Australia: FWC: Enterprise bargaining requires employers - to enter into the theatre of the absurd

A recent decision by the Full Bench of the Fair Work Commission (FWC) in Uniline Australia Limited [2016] has, yet again, made it clear that the FWC will adopt a strict approach to technical deficiencies when employers issue a Notice of Employee Representational Rights (NERR). But what sets the Uniline decision apart is a strong dissenting opinion delivered by Vice President Watson that speaks to the absurdity of such an approach.

In Uniline Australia Limited [2016] FWCFB 4969, the majority (Deputy President Gostencnik and Commissioner Riordan) found that an NERR issued more than 14 days after the start of bargaining was invalid. It therefore had no effect, despite the fact that the majority of employees had voted in favour of the agreement and all had received the NERR more than 21 days prior to the vote taking place.

Watson VP's judgment highlights the real risk facing employers when an unnecessarily heightened role is given to such perceived technical deficiencies as it "arms those opposed to an agreement with the means to dismantle an agreement otherwise genuinely agreed."1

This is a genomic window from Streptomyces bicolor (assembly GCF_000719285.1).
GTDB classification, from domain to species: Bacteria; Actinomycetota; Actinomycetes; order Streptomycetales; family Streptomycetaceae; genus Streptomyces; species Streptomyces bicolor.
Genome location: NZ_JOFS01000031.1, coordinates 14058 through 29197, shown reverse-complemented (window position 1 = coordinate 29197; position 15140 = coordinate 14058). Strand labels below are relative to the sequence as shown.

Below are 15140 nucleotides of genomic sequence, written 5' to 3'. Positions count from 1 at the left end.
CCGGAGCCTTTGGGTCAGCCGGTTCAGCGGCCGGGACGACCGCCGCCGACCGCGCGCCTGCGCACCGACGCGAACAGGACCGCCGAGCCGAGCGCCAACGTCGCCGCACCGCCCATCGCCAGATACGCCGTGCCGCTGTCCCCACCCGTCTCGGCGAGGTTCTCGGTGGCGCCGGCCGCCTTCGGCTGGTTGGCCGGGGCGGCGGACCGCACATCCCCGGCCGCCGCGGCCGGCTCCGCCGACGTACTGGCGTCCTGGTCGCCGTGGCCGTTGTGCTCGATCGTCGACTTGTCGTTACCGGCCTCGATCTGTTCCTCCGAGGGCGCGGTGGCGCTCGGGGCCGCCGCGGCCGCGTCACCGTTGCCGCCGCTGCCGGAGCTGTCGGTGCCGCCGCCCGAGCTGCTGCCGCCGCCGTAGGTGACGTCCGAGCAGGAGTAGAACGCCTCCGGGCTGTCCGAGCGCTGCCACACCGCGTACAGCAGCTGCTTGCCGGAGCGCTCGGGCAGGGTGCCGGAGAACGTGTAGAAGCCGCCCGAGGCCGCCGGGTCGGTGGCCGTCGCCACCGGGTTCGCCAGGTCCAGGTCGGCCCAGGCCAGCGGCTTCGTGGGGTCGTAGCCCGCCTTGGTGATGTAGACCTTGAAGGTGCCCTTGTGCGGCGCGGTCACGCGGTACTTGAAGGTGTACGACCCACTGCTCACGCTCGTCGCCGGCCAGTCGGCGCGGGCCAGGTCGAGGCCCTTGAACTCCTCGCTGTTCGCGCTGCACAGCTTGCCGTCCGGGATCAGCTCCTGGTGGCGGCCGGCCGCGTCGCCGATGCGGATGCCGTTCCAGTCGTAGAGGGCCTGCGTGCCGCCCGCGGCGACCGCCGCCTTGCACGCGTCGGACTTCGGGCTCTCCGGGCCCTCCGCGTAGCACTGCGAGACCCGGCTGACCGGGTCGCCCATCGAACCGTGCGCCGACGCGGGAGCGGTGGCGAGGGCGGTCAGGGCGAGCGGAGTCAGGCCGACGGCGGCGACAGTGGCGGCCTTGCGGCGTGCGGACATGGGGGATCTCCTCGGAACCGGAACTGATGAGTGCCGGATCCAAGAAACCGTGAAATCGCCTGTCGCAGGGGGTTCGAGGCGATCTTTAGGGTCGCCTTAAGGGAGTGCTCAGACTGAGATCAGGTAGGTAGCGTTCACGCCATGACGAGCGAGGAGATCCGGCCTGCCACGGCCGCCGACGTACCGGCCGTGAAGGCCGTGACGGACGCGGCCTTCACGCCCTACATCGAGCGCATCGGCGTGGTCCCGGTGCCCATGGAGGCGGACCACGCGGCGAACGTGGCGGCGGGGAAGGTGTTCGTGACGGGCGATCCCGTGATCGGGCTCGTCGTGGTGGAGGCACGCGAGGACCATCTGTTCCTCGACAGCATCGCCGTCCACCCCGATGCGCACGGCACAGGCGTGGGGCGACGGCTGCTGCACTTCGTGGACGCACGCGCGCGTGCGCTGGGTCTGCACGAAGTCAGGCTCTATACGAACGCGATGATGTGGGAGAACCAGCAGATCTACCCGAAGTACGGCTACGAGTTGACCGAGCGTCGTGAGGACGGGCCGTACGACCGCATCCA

The Uniline Australia Limited Enterprise Agreement 2011 passed its nominal expiry date on 21 July 2014. In February 2014, Uniline began initial discussions with a group of employees who would became known as the Uniline Employee Committee. During 2014 and 2015, negotiations stalled between Uniline and its employees.

In February 2016, Uniline recommenced negotiations with the Uniline Employee Committee and on 11 February 2016 issued an NERR to the employees in a form consistent with the statutory requirements. On 9 March 2016 (more than 21 clear days later), the agreement was made when 25 of the 30 employees who cast a valid vote voted to approve the agreement.

On 13 May 2016, Commissioner Roe rejected Uniline's application for approval of the agreement on the basis that he could not be satisfied that there was genuine agreement because the NERR was not issued in conformance with s 173(3) of the Fair Work Act 2009 (Cth) (FW Act).

Roe C relied heavily on the reasoning of Vice President Hatcher in TWU v Hunter Operations Pty Ltd [2014] FWC 7469 and found that the statutory purpose of the NERR could not be met unless it was given shortly after the commencement of bargaining and therefore in accordance with s173(3) of the FW Act – that is, not later than 14 days after the 'notification time' for the agreement, when bargaining is effectively deemed to begin.